In a pair of decisions, the U.S. Supreme Court held, on June 26, 1997, that terminally ill individuals do not have a constitutionally protected right to a physician's assistance to die. The result of the decisions is that individual states have the right either to permit or to ban physician assisted suicide on a state-by-state basis.
The Supreme Court rulings specifically found that laws prohibiting physician-assisted suicide in New York and Washington State did not violate the Due Process or Equal Protection Clauses of the United States Constitution.
A. Washington v. Glucksberg
In Washington v. Glucksberg, the Supreme Court held that Washington State's prohibition against causing or aiding a suicide does not violate the Due Process Clause of the Fourteenth Amendment to the U.S. Constitution. The Due Process Clause prohibits the states from taking away rights, except for good reason and with due process of law. Moreover, the Clause requires stricter scrutiny of state actions when "fundamental" rights are involved.
In this context, the Supreme Court observed that the Due Process Clause protects fundamental rights and liberties which are "deeply rooted in the Nation's history and tradition." Since the treatment of assisted suicide in this country has been, and continues to be, one of rejecting nearly all efforts to permit it, the Supreme Court concluded that the asserted "right" to assistance in committing suicide is not a fundamental liberty.
Moreover, the Supreme Court found that Washington State's assisted suicide ban is rationally related to several legitimate government interests, such as: prohibiting intentional killing and preserving human life; preventing suicide, especially among the young, elderly, and individuals suffering from untreated pain, depression or other mental disorders; protecting the medical profession's integrity and ethics, and maintaining the physician's role as healer; protecting vulnerable groups from psychological and financial pressure to end their lives; and avoiding euthanasia.
Consequently, the Supreme Court found that the Washington State statute prohibiting assisted suicide did not violate the U.S. Constitution.
B. Vacco v. Quill
The Supreme Court also found, in Vacco v. Quill, that New York's prohibition on assisting suicide does not violate the Equal Protection Clause of the Fourteenth Amendment to the U.S. Constitution. The Equal Protection Clause embodies the general rule that states must treat like situations alike, but may treat unlike situations differently.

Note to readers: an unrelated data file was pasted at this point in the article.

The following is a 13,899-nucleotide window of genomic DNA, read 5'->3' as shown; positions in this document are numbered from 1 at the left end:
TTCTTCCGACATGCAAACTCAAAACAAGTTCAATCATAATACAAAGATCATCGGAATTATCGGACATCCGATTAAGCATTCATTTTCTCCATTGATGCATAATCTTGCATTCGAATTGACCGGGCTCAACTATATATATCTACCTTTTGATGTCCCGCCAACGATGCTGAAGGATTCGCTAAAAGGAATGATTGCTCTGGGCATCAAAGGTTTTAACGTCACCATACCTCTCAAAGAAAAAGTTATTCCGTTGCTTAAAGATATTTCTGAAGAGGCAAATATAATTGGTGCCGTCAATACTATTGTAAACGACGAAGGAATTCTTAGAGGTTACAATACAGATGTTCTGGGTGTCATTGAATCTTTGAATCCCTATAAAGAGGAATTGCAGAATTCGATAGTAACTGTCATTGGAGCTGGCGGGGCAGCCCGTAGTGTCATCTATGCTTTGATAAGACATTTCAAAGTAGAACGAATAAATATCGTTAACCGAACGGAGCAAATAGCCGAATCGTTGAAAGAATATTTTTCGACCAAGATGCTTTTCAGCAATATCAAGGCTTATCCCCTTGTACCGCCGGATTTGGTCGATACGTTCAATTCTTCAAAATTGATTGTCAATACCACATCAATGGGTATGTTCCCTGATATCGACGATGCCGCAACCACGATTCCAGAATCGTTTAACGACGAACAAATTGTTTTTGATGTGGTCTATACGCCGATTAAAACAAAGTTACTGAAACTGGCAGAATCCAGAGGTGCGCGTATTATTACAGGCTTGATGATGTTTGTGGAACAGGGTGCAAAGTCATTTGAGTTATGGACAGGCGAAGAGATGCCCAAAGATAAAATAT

In this context, the Supreme Court rejected a lower appellate court's conclusion that ending or refusing life-sustaining medical treatment "is nothing more nor less than assisted suicide." Instead, the Supreme Court found that the distinction between letting a patient die through inaction and making that patient die is important, logical and rational. In one instance, the patient dies from the underlying disease, and in the other, an affirmative action ends the patient's life--not the underlying disease.
The Supreme Court noted that the overwhelming majority of state legislatures, including New York's, permit the refusal of life-sustaining treatment, while prohibiting assisted suicide. Therefore, the Supreme Court found that the two acts, that is, refusing treatment and assisting suicide, could be treated differently without violating the U.S. Constitution.
C. Impact of the Court's Decisions
While the Supreme Court's opinions in Washington v. Glucksberg and Vacco v. Quill failed to strike down Washington State's and New York's ban on assisted suicide, the fate of physician-assisted dying is far from resolved. In fact, the majority opinion in Glucksberg ended with the comment that "Americans are engaged in an earnest and profound debate about the morality, legality, and practicality of physician- assisted suicide" and the Supreme Court's holdings permit such debate to continue.
Quite simply, since the Supreme Court concluded that the U.S. Constitution does not require a particular outcome, states are free to permit or to ban physician assisted suicide. In fact, Oregon has since opted to permit it.
On November 4, 1997, Oregon voters chose not to repeal the Oregon Death With Dignity Act. That Act allows a mentally competent adult that has been diagnosed with less than six months to live to request a lethal prescription from a physician, and to obtain that dosage after a fifteen day waiting period.